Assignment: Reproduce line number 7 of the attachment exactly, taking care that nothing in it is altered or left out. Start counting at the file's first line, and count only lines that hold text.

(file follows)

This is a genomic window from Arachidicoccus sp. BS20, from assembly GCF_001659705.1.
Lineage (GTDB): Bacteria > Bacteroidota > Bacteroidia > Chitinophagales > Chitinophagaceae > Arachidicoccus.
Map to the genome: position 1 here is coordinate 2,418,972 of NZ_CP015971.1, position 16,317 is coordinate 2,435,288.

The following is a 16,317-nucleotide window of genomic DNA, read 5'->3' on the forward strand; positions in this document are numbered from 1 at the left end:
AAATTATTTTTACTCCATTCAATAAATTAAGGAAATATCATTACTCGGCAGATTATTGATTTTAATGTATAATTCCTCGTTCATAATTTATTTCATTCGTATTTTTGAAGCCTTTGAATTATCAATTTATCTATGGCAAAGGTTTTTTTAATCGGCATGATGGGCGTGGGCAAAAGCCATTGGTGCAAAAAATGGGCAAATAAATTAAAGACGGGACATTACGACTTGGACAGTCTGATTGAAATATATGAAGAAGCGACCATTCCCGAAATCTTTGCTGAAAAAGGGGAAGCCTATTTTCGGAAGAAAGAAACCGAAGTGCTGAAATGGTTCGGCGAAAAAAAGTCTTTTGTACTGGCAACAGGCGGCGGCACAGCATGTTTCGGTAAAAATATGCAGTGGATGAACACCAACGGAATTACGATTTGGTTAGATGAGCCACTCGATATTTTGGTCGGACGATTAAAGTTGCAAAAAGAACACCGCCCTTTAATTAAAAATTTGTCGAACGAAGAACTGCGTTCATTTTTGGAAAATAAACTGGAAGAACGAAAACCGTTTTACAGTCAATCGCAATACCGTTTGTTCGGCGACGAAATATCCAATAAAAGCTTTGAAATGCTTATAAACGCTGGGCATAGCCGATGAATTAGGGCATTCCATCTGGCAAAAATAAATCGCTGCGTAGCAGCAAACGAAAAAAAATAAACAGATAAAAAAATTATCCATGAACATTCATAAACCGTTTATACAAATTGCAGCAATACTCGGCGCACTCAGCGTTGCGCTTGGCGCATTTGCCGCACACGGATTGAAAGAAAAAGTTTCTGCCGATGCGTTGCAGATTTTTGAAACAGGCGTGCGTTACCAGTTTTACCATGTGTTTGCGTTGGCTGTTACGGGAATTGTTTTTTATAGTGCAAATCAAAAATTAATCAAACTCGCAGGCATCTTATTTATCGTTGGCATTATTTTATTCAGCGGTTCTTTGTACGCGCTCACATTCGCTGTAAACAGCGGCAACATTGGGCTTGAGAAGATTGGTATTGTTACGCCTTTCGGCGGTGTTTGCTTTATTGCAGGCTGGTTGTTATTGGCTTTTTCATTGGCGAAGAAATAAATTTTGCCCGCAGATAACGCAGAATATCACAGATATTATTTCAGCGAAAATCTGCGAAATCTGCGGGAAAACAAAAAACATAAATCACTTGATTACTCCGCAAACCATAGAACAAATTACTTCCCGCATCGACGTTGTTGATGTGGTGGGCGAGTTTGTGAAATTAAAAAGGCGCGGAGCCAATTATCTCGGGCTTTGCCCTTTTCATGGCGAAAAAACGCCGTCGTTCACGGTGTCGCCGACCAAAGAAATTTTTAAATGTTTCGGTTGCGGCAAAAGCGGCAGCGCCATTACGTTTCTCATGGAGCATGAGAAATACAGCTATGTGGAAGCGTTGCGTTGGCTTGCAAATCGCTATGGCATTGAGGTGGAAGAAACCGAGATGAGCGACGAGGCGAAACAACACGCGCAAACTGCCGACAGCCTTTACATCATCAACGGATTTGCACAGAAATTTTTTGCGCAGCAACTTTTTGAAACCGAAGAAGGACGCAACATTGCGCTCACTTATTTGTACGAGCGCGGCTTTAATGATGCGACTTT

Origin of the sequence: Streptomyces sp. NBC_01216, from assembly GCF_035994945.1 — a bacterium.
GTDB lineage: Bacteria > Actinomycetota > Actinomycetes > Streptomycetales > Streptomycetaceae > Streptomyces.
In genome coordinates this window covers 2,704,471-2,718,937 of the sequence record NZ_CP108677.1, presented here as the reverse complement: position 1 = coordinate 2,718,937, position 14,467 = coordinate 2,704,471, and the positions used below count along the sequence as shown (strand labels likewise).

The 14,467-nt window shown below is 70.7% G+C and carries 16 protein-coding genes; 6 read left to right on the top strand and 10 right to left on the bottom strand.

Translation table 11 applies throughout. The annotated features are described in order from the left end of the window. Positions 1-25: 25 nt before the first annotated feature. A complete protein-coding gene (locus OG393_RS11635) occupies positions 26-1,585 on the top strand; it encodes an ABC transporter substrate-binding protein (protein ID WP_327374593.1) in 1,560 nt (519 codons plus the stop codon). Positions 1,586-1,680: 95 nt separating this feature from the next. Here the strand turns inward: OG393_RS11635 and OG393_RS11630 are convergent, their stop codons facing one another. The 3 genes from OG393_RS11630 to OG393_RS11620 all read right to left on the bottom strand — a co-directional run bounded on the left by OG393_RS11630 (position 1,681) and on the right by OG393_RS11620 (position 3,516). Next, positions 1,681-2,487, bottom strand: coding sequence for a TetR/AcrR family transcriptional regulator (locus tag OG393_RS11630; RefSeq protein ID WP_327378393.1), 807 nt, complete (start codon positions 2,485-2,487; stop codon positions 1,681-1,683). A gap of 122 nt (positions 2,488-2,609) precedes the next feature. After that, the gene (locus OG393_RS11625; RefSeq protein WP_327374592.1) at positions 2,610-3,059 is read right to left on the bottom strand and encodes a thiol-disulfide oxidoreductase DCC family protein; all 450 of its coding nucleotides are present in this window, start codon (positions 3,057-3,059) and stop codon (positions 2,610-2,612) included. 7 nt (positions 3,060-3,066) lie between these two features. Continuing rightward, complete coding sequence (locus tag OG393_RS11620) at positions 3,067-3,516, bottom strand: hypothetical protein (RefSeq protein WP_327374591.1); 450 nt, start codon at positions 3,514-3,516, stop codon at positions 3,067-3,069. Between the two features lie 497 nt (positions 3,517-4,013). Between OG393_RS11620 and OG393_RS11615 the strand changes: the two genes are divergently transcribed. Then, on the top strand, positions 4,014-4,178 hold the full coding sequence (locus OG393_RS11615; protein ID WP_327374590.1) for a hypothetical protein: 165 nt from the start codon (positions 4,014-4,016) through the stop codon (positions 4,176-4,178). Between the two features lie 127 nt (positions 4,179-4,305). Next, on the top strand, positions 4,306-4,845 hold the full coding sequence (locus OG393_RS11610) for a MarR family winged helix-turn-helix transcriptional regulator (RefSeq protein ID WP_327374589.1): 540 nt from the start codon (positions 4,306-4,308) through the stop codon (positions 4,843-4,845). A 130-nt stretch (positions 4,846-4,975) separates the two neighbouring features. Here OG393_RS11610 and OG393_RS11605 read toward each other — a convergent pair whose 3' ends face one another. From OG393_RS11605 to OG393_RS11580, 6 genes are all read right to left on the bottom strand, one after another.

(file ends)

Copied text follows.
GTDB lineage: Bacteria > Actinomycetota > Actinomycetes > Streptomycetales > Streptomycetaceae > Streptomyces.